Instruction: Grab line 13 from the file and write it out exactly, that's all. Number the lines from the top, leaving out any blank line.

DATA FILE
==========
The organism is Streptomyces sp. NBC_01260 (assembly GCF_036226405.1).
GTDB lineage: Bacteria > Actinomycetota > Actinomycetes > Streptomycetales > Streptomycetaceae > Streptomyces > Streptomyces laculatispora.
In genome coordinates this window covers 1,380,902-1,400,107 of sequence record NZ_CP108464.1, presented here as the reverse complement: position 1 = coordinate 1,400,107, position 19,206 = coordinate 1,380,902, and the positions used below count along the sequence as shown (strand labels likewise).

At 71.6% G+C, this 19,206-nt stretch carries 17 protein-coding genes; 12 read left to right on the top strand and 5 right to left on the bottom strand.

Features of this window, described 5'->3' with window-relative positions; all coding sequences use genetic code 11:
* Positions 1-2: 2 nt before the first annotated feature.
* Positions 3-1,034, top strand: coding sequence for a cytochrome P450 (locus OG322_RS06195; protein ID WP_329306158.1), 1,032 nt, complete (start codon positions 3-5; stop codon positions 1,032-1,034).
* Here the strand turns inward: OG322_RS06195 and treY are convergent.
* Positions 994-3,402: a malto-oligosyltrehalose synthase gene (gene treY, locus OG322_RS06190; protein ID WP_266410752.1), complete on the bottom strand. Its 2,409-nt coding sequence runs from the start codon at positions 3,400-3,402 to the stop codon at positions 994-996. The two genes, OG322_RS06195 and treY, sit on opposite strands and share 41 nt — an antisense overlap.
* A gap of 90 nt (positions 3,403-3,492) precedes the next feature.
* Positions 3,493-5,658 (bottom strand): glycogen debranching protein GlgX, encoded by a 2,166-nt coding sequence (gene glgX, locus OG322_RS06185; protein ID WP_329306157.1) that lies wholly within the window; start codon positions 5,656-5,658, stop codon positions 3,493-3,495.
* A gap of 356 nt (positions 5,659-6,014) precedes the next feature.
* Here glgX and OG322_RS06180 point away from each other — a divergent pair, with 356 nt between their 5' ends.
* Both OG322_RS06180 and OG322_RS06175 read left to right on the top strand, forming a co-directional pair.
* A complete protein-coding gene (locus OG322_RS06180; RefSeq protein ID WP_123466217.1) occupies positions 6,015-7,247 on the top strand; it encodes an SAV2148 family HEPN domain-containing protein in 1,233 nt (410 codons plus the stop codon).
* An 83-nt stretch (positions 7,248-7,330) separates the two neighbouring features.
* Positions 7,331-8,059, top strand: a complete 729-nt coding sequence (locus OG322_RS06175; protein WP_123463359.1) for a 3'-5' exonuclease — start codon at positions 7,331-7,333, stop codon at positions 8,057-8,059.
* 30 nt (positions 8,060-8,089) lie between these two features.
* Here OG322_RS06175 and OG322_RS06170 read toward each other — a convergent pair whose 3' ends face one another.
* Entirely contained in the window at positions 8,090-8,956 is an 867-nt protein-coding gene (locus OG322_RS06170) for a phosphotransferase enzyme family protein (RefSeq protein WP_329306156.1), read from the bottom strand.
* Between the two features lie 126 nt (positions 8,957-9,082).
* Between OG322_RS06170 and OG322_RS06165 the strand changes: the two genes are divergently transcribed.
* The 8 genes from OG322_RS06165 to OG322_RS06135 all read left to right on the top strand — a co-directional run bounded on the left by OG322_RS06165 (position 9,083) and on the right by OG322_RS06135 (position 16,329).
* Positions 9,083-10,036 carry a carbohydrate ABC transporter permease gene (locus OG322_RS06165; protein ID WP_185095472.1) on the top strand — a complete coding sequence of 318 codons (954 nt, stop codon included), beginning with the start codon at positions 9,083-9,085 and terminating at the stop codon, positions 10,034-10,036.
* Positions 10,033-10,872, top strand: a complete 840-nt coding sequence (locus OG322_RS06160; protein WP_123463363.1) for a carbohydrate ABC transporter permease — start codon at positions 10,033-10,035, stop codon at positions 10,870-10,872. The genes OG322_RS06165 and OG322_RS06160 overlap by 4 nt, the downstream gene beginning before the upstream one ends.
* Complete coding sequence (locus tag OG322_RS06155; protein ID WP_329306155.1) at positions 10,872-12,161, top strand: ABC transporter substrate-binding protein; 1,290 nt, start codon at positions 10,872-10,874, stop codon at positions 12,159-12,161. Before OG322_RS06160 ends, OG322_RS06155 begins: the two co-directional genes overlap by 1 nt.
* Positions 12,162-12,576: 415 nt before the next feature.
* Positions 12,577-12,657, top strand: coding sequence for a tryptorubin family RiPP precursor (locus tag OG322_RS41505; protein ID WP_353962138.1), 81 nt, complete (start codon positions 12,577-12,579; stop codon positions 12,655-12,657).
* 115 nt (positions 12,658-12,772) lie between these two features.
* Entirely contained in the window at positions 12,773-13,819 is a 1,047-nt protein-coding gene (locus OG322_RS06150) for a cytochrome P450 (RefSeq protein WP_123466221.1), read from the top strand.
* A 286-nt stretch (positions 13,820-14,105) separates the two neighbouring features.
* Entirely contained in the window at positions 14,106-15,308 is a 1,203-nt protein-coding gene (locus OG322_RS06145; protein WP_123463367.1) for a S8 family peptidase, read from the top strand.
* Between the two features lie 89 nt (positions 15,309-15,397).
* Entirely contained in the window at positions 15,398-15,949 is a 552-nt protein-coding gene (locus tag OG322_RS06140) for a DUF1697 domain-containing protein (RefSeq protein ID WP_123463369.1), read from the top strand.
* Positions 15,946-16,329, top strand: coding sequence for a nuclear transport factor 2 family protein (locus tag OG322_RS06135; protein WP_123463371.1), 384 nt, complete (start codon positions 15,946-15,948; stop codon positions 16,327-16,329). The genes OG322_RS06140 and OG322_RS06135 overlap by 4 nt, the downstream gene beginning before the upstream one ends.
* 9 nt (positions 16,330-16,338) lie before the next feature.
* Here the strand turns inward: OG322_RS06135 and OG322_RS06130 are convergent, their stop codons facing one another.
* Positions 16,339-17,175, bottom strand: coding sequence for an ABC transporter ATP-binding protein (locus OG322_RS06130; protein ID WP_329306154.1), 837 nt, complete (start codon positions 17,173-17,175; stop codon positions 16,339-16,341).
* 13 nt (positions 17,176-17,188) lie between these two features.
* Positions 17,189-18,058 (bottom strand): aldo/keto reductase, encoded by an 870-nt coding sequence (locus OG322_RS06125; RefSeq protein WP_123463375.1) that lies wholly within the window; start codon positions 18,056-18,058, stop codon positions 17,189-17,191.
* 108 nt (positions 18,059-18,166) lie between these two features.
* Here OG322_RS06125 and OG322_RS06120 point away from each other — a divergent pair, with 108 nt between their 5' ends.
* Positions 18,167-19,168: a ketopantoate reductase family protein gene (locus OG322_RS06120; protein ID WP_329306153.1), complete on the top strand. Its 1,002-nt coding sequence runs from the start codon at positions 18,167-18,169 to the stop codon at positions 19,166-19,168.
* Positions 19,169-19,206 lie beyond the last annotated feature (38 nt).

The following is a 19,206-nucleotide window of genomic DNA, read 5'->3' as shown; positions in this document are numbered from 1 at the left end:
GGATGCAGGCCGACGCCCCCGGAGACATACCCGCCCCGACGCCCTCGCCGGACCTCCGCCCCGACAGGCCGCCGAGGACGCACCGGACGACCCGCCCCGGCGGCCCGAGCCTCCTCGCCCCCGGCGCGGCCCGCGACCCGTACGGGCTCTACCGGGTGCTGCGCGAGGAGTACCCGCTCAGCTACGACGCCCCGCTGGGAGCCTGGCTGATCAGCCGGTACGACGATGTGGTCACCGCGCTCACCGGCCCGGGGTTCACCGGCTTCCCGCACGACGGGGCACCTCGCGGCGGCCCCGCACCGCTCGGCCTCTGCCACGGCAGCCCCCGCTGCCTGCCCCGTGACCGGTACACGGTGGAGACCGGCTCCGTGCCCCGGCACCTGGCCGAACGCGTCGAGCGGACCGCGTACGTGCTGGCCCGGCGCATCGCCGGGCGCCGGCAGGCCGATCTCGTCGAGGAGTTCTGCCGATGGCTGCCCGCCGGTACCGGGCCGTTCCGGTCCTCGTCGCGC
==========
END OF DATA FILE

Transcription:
* Here glgX and OG322_RS06180 point away from each other — a divergent pair, with 356 nt between their 5' ends.